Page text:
Wednesday, July 23, 2014

Nine Weeks Lost

I received an email today from a good friend. That email contained a link to her latest blog post. On her blog post was a link to my website.  Being the ever-curious chap that I am, I clicked on my own link and was whisked away to my own blog site. The first thing that caught my eye was the date at the top of the screen.  The date read, May 12, 2014.

May 12, 2014!

It is July 23, 2014 today.

Nine weeks of my life have elapsed since my last post.  Nine weeks!   63 days without creating anything that required the pushing of a "publish" button to complete it. Nine weeks away from all of you.   I haven't read much of anyone's work, proffered up many comments nor have I entered any challenges on anyone's pet projects or recommended sites.   I have been least where The Writer's Life is concerned.

But, I have been, anything but, idle when it comes to my real life.  My real life has been intensely busy and filled with dramatic moments by the score.  Emotional ends and anxiety-filled new beginnings characterize much of my past 63 days.  The demands of the human heart have consumed my waking hours and have trumped my creative desires.

The tipping point for it all came on May day after my final published post.  It came in the form of a phone call from my mother in Nova Scotia; a phone call whose impact I am only just emerging from, lo, these nine weeks later.

My mother was born in 1931 in Sydney, Nova Scotia.  She was the second-youngest of thirteen children.  Growing up in such a large family during the heart of the Great Depression and the Second World War, my mother knew plenty about hard times and going without the kinds of things that today's teenagers would take for granted.  Imagine being happy to receive an orange for Christmas!   She was.

Like many people of her era, my mother developed a hardy work-ethic and it came as no surprise to anyone that she completed her high school education and enrolled in courses that enabled her to become a registered nurse.  During her nurse's training, she met my father and, shortly thereafter, they got married and moved a short distance down the highway to Glace Bay, Nova Scotia.    My mother became a resident of Glace Bay in 1952 and remained so, until the phone rang in my house that May 13th afternoon.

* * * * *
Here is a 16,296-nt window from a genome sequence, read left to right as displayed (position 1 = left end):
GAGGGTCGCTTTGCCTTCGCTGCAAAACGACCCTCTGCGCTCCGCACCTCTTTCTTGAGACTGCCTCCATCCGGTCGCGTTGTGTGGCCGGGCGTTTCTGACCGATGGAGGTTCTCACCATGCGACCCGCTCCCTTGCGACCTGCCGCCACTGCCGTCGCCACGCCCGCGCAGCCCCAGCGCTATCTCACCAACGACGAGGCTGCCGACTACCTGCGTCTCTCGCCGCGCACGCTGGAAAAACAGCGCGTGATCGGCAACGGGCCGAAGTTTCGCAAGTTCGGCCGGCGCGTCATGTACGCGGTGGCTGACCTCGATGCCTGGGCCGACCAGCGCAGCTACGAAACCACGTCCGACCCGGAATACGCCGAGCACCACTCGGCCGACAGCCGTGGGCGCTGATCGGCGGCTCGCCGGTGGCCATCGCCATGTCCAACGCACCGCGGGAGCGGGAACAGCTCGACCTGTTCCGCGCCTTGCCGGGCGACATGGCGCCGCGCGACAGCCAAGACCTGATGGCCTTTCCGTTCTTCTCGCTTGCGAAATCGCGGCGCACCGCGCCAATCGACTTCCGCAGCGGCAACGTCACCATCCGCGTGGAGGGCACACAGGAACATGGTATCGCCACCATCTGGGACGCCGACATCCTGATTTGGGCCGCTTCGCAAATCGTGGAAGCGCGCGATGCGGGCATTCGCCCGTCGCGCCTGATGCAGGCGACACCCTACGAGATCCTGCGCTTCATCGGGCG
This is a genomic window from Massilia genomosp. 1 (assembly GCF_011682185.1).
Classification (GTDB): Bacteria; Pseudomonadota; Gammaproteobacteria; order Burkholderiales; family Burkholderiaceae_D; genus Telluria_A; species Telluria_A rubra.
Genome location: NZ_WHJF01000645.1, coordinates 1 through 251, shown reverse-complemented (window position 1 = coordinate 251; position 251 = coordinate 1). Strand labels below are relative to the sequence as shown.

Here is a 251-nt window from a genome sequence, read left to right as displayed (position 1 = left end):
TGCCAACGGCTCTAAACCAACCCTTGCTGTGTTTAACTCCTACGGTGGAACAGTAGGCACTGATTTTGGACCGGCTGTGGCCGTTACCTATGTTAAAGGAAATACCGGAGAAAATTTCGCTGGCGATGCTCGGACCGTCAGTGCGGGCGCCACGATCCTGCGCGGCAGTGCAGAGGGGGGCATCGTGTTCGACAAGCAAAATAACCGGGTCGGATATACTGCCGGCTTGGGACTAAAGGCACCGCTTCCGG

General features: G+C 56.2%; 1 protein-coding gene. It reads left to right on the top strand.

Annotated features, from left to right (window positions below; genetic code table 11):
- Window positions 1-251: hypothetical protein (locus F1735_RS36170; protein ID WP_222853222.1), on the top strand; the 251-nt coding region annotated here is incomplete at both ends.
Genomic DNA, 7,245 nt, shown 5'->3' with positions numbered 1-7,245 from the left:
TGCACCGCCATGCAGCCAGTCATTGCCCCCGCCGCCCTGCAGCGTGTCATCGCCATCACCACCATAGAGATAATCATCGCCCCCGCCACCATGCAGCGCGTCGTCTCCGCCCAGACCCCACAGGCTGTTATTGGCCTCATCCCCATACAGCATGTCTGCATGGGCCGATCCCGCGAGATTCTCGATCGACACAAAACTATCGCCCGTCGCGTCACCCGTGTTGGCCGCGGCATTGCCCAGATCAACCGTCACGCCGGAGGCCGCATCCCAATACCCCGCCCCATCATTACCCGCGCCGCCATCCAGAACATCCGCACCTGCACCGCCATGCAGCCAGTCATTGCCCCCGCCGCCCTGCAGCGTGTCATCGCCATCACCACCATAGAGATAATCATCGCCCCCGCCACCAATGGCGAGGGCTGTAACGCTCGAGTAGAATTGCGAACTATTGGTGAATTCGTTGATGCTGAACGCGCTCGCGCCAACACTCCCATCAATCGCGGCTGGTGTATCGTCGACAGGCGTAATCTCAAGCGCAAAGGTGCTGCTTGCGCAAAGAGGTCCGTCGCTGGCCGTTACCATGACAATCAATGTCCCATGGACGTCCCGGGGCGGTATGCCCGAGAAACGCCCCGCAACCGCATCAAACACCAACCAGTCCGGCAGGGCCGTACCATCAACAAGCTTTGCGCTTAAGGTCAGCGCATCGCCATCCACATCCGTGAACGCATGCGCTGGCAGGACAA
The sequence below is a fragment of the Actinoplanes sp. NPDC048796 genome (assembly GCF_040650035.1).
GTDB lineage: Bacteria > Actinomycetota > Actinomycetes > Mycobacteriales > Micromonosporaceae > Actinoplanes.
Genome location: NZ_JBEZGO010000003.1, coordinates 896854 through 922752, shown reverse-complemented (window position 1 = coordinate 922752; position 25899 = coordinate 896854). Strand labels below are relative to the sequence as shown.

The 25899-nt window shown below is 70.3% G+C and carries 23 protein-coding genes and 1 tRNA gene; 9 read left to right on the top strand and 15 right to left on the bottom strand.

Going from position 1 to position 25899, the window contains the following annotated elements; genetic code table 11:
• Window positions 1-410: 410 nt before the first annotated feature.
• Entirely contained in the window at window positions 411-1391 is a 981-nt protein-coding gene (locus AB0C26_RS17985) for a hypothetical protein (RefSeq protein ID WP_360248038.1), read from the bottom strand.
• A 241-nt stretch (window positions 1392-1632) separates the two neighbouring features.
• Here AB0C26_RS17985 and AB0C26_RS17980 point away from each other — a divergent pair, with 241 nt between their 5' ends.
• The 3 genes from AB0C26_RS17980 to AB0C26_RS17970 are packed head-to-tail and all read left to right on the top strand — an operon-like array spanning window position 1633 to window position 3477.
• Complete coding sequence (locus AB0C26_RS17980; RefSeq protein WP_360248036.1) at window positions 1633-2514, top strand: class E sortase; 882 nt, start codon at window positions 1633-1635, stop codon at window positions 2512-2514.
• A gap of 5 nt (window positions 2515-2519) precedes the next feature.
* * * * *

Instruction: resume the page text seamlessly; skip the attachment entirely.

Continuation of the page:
Like many elderly citizens, my mother had seen a decline in the physical state of her health after she turned 80 years of age.  She had suffered three slips and falls within an 18 month time span and, along with the physical set-backs that such incidents cause, she began to lose her sense of confidence in her ability to live independently in her own home.  Being someone who had spent her entire career working in the Health industry, my mother knew, full well, that the journey from one's own home to a nursing home or retirement residence is, almost always, a one-way journey, ending in death.  So, she was in no hurry to move.

However, sometimes, unforeseen events play a role in refocussing contentious issues.  In this case, Mother Nature dealt my mother a cruel blow in the form of the great Ice Storm of 2013.  As many of you may know, from firsthand experience or from news reports, much of the eastern seaboard of North America, along with many parts of central Canada and the U.S. suffered through a series of devastating ice and snow storms last winter.  The damage to property and to roads and telephone lines was extensive.  Nova Scotia was not spared the wrath of these storms and, as a result, my mother found it increasingly difficult to safely leave her home; sometimes, for weeks on end.

Therefore, without too much pressure from my sister or from me, my mother came to her own conclusion that it was not realistic to try to cope with another winter like the one we had. So, during my Christmas visit, we discussed the various options she had with regard to assisted living retirement homes. To my great relief, she applied to a reputable retirement home, in her birth town of Sydney.  We arranged for a visit and saw that the Home was modern and well run.  The director of the Home said that my mother would be put on a waiting list and would be notified whenever an apartment became available for her.

When the phone rang on that May 13th afternoon, it was my mother.  She said that she had gotten the call from the Home and that she needed to be ready to move in two weeks!!!!

Being a teacher, I always have my summers off (unless I am taking an upgrading course).  So, when my mother had applied to move to this Home, my ideal scenario was that it would happen during the summer months so that I could go down and help her pack up her possessions in a leisurely fashion.
But, as a nasty winter of storms spurred my mother into a life-changing decision, her phone call changed all of my plans, too.  Suddenly, there was 60 years of life to sort through, pack up, discard, sell and almost no time to do it.  Luckily, my sister was able to go down the very next week.  She helped my mother clean out her closets, cupboards and attic spaces.  That was a huge help.